“I will say I went into it naively because I didn’t grow up knowing much about the royal family,” Meghan said. “It wasn’t something that was part of conversation at home. It wasn’t something that we followed.”

Meghan said she and Harry were aligned during their courtship because of their “cause-driven” work. But she did not fully comprehend the pressure of being linked to the prestigious royal family.

“There was no way to understand what the day-to-day was going to be like,” she said. “And it’s so different because I didn’t romanticize any element of it.”

The couple married at Windsor Castle in May 2018, and their son, Archie, was born a year later. Harry and Meghan’s departure from royal duties began in March 2020 over what they described as the intrusions and racist attitudes of the British media toward the duchess.

At the top of the interview, Winfrey said no topic was off limits and that Meghan and Harry were not being paid for the special.

In Britain, the interview is seen as poorly timed. It will air while Harry’s 99-year-old grandfather Prince Philip remains hospitalized in London after undergoing a heart procedure.

It is unclear what public reaction, if any, the queen and other royal family members will have to Sunday’s interview. The U.K.’s Sunday Times newspaper, citing an anonymous source, reported that the queen would not watch it.

If you or someone you know is having suicidal thoughts, you can seek help from the Canada Suicide Prevention Service online at crisisservicescanada.ca. Phone 1-833 456-4566. Text — 45645 (4 p.m. to 12 a.m. ET)

___

Kelvin Chan in London contributed to this report.

Jonathan Landrum Jr., The Associated Press


Like us on Facebook and follow us on Twitter.

Want to support local journalism during the pandemic? Make a donation here.

Royal familyvideo

Get local stories you won't find anywhere else right to your inbox.
Sign up here

Just Posted

Environment Canada says the Eastern Fraser Valley will enjoy plenty of sunshine this week. (Black Press News File)
Sunny weather to stay around all week in Eastern Fraser Valley

Chilliwack, Abbotsford and Hope all forecasted for a week free of rainfall

Chilliwack school trustee Barry Neufeld has called for the resignation of B.C.’s Minister of Education, Jennifer Whiteside. He made the call during a speech in Vancouver on April 10, 2021, in a rally for a parent embroiled in legal battles surrounding his child’s transition.
Chilliwack school trustee calls for B.C.’s minister of education to resign

Barry Neufeld spoke at rally for jailed father in Vancouver, calling SOGI 123 a ‘dangerous experiment’

Two-year-old Ivy McLeod, seen here on April 9, 2021 with four-year-old sister Elena and mom Vanessa, was born with limb differences. The family, including husband/dad Sean McLeod, is looking for a family puppy that also has a limb difference. (Jenna Hauck/ Chilliwack Progress)
Chilliwack family looking for puppy with limb difference, just like 2-year-old Ivy

Ivy McLeod born as bilateral amputee, now her family wants to find ‘companion’ puppy for her

Four members with Divers for Cleaner Lakes and Oceans were out at Cultus Lake on March 28 and 29 hauling trash out of the waters. (Henry Wang)
PHOTOS: Out-of-town divers remove 100s of pounds of trash from Cultus Lake

Members of Divers for Cleaner Lakes and Oceans hauled out 470 pounds of trash over two days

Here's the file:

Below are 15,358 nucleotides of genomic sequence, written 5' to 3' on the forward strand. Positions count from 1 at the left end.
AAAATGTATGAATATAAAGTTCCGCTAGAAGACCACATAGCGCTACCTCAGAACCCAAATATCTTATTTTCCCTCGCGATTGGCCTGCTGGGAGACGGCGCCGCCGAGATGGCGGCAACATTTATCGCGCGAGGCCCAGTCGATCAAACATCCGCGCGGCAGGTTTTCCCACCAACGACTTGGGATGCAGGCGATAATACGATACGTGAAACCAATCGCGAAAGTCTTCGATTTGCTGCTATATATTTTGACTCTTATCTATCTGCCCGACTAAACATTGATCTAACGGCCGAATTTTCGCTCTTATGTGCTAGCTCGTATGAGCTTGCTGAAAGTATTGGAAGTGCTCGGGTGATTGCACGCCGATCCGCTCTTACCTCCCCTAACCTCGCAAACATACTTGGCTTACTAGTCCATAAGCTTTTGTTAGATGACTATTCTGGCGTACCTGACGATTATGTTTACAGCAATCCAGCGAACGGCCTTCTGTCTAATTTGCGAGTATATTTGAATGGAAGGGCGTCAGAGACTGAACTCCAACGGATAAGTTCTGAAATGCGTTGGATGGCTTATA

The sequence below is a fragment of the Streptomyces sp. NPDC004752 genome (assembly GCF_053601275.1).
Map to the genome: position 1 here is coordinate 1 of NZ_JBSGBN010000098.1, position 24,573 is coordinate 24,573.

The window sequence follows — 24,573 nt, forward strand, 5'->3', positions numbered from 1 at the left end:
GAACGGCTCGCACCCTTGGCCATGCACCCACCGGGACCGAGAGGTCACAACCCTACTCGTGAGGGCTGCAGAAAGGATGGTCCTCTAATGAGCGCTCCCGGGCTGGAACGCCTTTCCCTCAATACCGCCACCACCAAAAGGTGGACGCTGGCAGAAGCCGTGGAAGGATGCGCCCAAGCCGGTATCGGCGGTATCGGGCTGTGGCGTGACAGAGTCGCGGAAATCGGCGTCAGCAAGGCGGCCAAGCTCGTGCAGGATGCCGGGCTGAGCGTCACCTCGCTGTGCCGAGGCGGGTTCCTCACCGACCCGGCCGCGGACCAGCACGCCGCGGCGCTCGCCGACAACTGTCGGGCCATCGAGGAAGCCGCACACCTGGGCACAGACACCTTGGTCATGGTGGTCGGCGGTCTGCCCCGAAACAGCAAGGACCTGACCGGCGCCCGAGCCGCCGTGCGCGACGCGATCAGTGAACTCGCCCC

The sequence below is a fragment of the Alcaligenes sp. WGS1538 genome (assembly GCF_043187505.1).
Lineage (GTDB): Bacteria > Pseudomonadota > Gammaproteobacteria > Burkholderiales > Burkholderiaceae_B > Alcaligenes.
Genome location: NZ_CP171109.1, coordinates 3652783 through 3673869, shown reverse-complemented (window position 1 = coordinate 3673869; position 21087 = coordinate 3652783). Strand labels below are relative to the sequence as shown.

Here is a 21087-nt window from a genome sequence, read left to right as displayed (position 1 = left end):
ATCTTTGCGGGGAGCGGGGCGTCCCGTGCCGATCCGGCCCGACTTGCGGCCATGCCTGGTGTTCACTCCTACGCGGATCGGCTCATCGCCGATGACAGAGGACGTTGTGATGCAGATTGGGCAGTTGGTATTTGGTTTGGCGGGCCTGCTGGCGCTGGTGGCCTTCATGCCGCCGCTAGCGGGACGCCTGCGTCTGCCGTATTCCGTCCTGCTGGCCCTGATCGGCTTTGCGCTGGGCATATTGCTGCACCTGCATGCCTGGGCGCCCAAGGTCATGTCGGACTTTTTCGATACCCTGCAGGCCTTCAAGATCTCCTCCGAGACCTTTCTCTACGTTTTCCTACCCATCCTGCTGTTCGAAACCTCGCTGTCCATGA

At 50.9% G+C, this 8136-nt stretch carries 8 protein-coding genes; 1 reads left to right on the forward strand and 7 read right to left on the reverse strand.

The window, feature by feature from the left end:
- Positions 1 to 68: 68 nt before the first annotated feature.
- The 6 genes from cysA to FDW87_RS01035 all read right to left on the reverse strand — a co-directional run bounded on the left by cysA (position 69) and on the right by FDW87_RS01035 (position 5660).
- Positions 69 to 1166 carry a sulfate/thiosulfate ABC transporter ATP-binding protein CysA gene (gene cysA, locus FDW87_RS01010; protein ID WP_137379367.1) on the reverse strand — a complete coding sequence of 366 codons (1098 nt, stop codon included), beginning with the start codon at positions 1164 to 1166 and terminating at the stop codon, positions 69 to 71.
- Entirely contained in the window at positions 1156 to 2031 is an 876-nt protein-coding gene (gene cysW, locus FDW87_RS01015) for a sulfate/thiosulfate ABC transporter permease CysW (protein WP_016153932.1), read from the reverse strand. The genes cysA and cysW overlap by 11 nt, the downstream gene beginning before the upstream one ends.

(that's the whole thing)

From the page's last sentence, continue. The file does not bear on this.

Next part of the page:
People stroll through rows of tulips in bloom during the Tulips of the Valley Festival on May 2, 2017. The colourful spring event, now called Chilliwack Tulips, opens on Sunday, April 11, 2021. (Jenna Hauck/ Chilliwack Progress file)
Chilliwack tulip attraction open this weekend after being closed last year due to COVID-19

More than 6.5 million bulbs in all at this year’s colourful Chilliwack Tulips event

People take part in an anti-curfew protest in Montreal on Sunday April 11, 2021. Hundreds of people gathered in Old Montreal tonight in defiance of a new 8 p.m. curfew. THE CANADIAN PRESS/Giuseppe Valiante
VIDEO: Hundreds defy Montreal’s 8 p.m. curfew in violent, destructive protest

Quebec reported 1,535 new COVID-19 cases on Sunday, as well as five additional deaths linked to the virus

People walk past the Olympic rings in Whistler, B.C., Friday, May 15, 2020. Whistler which is a travel destination for tourists around the world is seeing the effects of travel bans due to COVID-19. THE CANADIAN PRESS/Jonathan Hayward
Adults living, working in Whistler, B.C., eligible for COVID-19 vaccine on Monday

The move comes as the province deals with a rush of COVID-19 and variant cases in the community

RCMP crest. (Black Press Media files)
UPDATE: RCMP investigating after child, 6, dies at motel in Duncan, B.C.

The BC Coroners Service is conducting its own investigation into the circumstances around the child’s death

RCMP display some of the fish seized from three suspects who pleaded guilty to violating the Fisheries Act in 2019, in this undated handout photo. THE CANADIAN PRESS/HO - RCMP
3 banned from fishing, holding licences after overfishing violations near Vancouver Island

Mounties seized the group’s 30-foot fishing vessel and all equipment on board at the time

Join Black Press Media and Do Some Good
Join Black Press Media and Do Some Good

Pay it Forward program supports local businesses in their community giving

Cannabis bought in British Columbia (Ashley Wadhwani/Black Press Media)
Is it time to start thinking about greener ways to package cannabis?

Packaging suppliers are still figuring eco-friendly and affordable packaging options that fit the mandates of Cannabis Regulations

B.C. Premier John Horgan responds to questions during a postelection news conference in Vancouver, on Sunday, October 25, 2020. British Columbia’s opposition Liberals and Greens acknowledge the COVID-19 pandemic has presented huge challenges for Horgan’s government, but they say Monday’s throne speech must outline a coherent plan for the province’s economic, health, social and environmental future. THE CANADIAN PRESS/Darryl Dyck
Horgan’s NDP to bring in throne speech in B.C., Opposition wants coherent plan

Farnworth said the budget will include details of government investment in communities and infrastructure

Most Read